Voided urine specimens were immediately cooled to 4 °C and then transferred for storage at − 80 °C within hours. For processing, samples were thawed on ice, diluted in 1 volume of 10mM ammonium bicarbonate buffer pH8, supplemented with protease inhibitors; 1mM PMSF, 5mM phenanthroline and 5mM benzamidine (Sigma-Aldrich), and centrifuged at 3000 × g to remove insoluble material. Samples were concentrated by centrifugation using Centricon Plus-20, 5000 MWCO devices (Millipore) and aliquots lyophilized.

Tissue Specimen Collection and Protein Isolation

Bladder tumor tissue and normal urothelium from the grossly normal contralateral bladder wall were harvested from the cystectomy specimen of individual patients with known stage T3 N1 M0 transitional cell carcinoma, under an IRB approved protocol. Tissue specimens were immediately frozen in liquid nitrogen. For processing, frozen tissue specimens were ground to powder and suspended in 10mM ammonium bicarbonate buffer/pH8, supplemented with protease inhibitors; 1mM PMSF, 5mM Phenanthroline and 5mM Benzamidine (Sigma-Aldrich). Samples were homogenized and fractionated into water-soluble and 2% CHAPS detergent-soluble fractions, concentrated as above, and aliquots lyophilized.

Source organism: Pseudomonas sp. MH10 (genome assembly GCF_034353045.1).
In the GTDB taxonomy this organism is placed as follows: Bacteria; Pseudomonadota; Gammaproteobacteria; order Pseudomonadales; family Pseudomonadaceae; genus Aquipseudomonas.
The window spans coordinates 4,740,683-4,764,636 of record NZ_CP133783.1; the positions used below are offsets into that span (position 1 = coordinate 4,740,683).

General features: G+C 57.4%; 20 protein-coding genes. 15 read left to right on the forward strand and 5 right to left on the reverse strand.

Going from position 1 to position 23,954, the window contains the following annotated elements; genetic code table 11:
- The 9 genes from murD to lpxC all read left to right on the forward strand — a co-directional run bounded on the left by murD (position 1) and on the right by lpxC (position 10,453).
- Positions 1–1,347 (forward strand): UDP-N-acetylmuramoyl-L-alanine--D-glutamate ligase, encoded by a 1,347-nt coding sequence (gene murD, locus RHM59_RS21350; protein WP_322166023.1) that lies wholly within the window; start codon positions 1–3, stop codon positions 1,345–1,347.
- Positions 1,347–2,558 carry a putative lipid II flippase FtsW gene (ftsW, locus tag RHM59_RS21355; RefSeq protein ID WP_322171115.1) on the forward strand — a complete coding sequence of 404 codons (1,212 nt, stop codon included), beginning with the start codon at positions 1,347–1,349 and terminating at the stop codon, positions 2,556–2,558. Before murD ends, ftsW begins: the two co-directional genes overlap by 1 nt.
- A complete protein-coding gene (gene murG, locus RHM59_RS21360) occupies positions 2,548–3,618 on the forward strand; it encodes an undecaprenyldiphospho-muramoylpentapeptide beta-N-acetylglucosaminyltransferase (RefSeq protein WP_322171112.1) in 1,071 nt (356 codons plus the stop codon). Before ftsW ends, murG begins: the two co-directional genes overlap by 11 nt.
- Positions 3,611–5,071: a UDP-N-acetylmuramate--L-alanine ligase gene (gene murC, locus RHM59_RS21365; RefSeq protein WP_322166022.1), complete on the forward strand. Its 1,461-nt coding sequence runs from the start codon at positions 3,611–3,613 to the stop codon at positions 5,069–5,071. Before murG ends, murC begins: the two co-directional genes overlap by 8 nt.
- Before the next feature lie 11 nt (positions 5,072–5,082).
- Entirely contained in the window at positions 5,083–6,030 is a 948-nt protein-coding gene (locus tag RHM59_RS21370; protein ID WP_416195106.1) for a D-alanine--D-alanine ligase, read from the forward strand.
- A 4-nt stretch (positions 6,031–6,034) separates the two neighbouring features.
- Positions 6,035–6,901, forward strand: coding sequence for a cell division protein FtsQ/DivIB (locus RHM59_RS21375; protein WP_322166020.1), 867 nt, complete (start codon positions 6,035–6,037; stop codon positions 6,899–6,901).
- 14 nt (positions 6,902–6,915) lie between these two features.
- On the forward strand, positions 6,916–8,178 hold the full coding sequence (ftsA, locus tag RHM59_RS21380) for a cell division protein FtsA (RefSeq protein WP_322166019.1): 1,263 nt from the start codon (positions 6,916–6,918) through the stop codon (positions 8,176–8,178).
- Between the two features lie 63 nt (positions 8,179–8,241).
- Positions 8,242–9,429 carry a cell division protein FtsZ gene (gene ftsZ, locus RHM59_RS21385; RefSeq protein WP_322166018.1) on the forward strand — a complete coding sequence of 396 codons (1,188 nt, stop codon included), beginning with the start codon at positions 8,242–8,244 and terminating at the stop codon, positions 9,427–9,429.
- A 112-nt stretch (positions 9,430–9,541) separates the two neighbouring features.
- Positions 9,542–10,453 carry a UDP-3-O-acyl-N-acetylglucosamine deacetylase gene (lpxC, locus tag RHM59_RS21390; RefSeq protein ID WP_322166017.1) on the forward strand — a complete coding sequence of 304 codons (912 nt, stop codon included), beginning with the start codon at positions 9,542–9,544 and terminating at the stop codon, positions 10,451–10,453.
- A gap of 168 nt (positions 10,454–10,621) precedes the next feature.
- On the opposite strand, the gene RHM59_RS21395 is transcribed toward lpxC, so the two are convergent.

Proteomic Analysis by 2D-PAGE